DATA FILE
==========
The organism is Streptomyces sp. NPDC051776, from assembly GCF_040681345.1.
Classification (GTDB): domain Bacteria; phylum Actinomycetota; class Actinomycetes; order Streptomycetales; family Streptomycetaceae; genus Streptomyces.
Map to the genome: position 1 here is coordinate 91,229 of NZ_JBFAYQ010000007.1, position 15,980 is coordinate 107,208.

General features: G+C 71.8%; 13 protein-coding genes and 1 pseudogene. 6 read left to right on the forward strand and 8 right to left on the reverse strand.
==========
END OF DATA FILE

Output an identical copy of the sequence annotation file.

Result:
The organism is Streptomyces sp. NPDC051776, from assembly GCF_040681345.1.
Classification (GTDB): domain Bacteria; phylum Actinomycetota; class Actinomycetes; order Streptomycetales; family Streptomycetaceae; genus Streptomyces.
Map to the genome: position 1 here is coordinate 91,229 of NZ_JBFAYQ010000007.1, position 15,980 is coordinate 107,208.

General features: G+C 71.8%; 13 protein-coding genes and 1 pseudogene. 6 read left to right on the forward strand and 8 right to left on the reverse strand.